const { myTheme, colorScheme, toggleColorScheme } = useMyTheme()
  return (
    <ColorSchemeProvider
      colorScheme={colorScheme}
      toggleColorScheme={toggleColorScheme}
    >
      <MantineProvider withGlobalStyles withNormalizeCSS theme={myTheme}>
        <Routes />
      </MantineProvider>
    </ColorSchemeProvider>
  )
}

By the way, the code for Next.js looks very similar in its src/pages/_app.tsx with all those contexts that Mantine make you wrap things in.

And here's the magic routing:


// src/routes.tsx

import { Router, Switch, Route } from "outer"

import { Home } from "./components/home"
import { Authenticate } from "./components/authenticate"
import { Settings } from "./components/account/settings"
import { Custom404 } from "./components/404"

export function Routes() {
  return (
    <Router>
      <Switch>
        <Route path="/signin" component={Authenticate} />
        <Route path="/account/settings" component={Settings} />
        {/* many more lines like this ... */}

        <Route path="/" component={Home} />

        <Route>
          <Custom404 />
        </Route>
      </Switch>
    </Router>
  )
}

Redirecting with router

This is a made-up example, but it demonstrates the pattern with wouter compared to Next.js

Next.js


const { push } = useRouter()

useEffect(() => {
  if (user) {
    push('/signedin')
  }
}, [user])

wouter


const [, setLocation] = useLocation()

useEffect(() => {
  if (user) {
    setLocation('/signedin')
  }
}, [user])

Linking

Next.js


import Link from 'next/link'

// ...

<Link href="/settings" passHref>
  <Anchor>Settings</Anchor>
</Link>

wouter


import { Link } from "wouter"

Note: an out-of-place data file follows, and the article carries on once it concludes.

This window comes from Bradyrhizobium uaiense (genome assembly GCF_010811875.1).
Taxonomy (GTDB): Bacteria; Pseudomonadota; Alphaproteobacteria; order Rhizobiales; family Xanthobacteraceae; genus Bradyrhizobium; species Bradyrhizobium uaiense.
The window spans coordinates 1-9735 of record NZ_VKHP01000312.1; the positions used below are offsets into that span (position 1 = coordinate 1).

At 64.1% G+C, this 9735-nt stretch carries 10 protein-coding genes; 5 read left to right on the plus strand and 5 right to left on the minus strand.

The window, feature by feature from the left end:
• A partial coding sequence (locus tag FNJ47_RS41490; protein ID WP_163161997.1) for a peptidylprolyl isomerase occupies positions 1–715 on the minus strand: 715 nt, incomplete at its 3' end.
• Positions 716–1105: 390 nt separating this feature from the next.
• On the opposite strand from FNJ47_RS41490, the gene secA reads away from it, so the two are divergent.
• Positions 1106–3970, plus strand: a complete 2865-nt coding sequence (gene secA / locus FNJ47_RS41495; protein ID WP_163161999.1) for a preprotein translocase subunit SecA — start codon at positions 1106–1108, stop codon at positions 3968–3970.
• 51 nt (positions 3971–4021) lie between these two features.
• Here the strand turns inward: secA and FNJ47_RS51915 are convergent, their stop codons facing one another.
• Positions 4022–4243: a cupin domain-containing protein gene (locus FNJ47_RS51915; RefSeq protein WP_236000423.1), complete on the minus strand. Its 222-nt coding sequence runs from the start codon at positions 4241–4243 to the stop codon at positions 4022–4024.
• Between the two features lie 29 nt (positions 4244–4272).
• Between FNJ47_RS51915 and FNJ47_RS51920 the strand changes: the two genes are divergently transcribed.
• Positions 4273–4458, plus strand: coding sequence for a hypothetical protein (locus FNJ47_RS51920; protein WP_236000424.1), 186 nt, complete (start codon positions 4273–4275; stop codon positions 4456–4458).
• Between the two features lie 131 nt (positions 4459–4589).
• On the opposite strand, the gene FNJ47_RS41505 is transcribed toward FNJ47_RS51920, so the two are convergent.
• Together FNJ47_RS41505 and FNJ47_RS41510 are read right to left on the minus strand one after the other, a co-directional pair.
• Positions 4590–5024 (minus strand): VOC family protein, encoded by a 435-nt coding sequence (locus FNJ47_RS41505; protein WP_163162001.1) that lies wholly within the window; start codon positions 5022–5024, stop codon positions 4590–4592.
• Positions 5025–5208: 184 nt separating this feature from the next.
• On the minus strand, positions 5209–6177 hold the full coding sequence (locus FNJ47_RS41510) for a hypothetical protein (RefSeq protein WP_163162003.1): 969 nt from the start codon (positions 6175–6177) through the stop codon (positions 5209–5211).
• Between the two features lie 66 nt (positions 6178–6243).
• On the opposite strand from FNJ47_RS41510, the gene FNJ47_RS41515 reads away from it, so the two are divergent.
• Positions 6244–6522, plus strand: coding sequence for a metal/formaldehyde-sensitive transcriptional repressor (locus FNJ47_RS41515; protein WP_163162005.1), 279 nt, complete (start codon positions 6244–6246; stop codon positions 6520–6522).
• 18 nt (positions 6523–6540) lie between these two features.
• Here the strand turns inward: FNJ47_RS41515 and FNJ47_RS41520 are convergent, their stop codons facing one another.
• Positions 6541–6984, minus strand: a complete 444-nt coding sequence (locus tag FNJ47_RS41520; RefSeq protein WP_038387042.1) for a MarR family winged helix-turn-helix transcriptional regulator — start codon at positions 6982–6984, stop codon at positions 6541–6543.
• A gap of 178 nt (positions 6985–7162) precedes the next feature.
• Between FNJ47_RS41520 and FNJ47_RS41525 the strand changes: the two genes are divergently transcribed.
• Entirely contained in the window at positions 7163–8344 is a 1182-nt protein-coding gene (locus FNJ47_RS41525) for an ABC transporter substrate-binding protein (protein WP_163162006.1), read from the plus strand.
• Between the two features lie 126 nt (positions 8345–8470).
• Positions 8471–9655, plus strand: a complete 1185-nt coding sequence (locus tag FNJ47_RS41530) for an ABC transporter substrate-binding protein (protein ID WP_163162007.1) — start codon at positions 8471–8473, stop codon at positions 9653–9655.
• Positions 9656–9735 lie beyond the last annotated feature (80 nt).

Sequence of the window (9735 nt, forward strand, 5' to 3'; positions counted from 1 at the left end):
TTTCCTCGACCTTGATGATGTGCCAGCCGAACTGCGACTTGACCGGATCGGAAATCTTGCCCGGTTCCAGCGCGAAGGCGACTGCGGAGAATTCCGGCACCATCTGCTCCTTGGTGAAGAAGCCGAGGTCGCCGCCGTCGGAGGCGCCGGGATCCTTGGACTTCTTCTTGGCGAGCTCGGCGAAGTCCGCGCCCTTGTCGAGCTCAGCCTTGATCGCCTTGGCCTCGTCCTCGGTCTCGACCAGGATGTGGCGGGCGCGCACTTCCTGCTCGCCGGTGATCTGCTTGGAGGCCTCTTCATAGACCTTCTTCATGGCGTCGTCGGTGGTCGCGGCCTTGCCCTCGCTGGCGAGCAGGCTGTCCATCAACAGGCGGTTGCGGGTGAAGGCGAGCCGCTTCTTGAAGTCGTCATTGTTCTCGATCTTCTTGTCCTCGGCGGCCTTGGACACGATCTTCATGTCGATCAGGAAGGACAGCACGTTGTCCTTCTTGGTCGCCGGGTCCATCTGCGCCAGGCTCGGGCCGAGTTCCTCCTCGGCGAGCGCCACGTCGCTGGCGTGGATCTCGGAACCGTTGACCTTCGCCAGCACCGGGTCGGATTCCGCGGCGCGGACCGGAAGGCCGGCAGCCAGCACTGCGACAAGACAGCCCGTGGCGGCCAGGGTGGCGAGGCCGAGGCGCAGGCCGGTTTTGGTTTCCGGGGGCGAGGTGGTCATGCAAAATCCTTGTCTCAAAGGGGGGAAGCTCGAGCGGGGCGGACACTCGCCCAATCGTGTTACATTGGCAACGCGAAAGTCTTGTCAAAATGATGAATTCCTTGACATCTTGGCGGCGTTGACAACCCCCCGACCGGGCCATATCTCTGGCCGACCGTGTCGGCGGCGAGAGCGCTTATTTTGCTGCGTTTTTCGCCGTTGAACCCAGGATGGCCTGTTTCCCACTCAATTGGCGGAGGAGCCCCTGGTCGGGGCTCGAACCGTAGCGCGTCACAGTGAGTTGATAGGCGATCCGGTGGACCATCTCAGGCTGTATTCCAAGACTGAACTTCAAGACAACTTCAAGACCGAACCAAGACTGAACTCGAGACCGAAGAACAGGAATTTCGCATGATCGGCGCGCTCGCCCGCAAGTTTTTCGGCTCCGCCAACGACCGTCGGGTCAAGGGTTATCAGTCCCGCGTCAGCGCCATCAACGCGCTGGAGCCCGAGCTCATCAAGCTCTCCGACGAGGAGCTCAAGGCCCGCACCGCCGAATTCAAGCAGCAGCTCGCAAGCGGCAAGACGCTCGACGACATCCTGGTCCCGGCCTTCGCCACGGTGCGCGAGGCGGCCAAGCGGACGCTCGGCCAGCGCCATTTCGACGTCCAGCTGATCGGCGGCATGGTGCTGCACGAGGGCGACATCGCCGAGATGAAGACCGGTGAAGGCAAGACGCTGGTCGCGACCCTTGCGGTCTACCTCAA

// ...

<Link href="/settings">
  <Anchor>Settings</Anchor>
</Link>

Getting a query string value

Next.js


import { useRouter } from "next/router"

// ...

const { query } = useRouter()

if (query.name) {
  const name = Array.isArray(query.name) ? query.name[0] : query.name
  // ...
}

wouter


import { useSearch } from "wouter/use-location"

// ...

const search = useSearch()
const searchParams = new URLSearchParams(search)

if (searchParams.get('name')) {
  const name = searchParams.get('name')
  // ...
}

Conclusion

The best thing about Next.js is its momentum. It gets lots of eyes on it. Lots of support opportunities and great chance of its libraries being maintained well into the future. Vite also has great momentum and adaptation. But wouter is less "common".

Comparing apples and oranges is often counter-productive if you don't take all constraints and angles into account and those are usually quite specific. In my case, I just want to build a single-page app. I don't want a Node server. In fact, my particular app is a Python backend that does all the API responses from a fetch in the JavaScript app. That Python app also serves the built static files, including the dist/index.html file. That's how my app can serve the app straight away if the current URL is something like /account/settings. A piece of Python code (more or less the only code that doesn't serve /api/* URLs) collapses all initial serving URLs to serve the dist/index.html file. It's a classic pattern and honestly feels a bit dated in 2023. But it works. And what's so great about all of this is that I have a multi-stage Dockerfile that first does the npm run build (and some COPY --from=frontend /home/node/app/dist ./server/out) and now I can "lump" together the API backend and the front-end code in just 1 server (which I host on Digital Ocean).

If you had to write a SPA in 2023 what would you use? In particular, if it has to be React. Remix is all about server-side rendering. Create-react-app is completely unsupported. Building it from scratch yourself rolling your own TypeScript + Eslint + Rollup/esbuild/Parcel/Webpack does not feel productive unless you have enough time and energy to really get it all right.

In terms of comparing the performance between Next.js and Vite + wouter, the time it takes to build the whole app is actually not that big a deal. It's a rare thing to do. It's something I do after a long coding/debugging session. What's more pressing is how npm run dev works.
With Vite, I type npm run dev and hit Enter. Faster than I can almost notice, after hitting Enter I see...

VITE v4.4.6  ready in 240 ms

  ➜  Local:   http://localhost:3000/
  ➜  Network: use --host to expose
  ➜  press h to show help

and I'm ready to open http://localhost:3000/ to play. With Next.js, after having typed npm run dev and Enter, there's this slight but annoying delay before it's ready.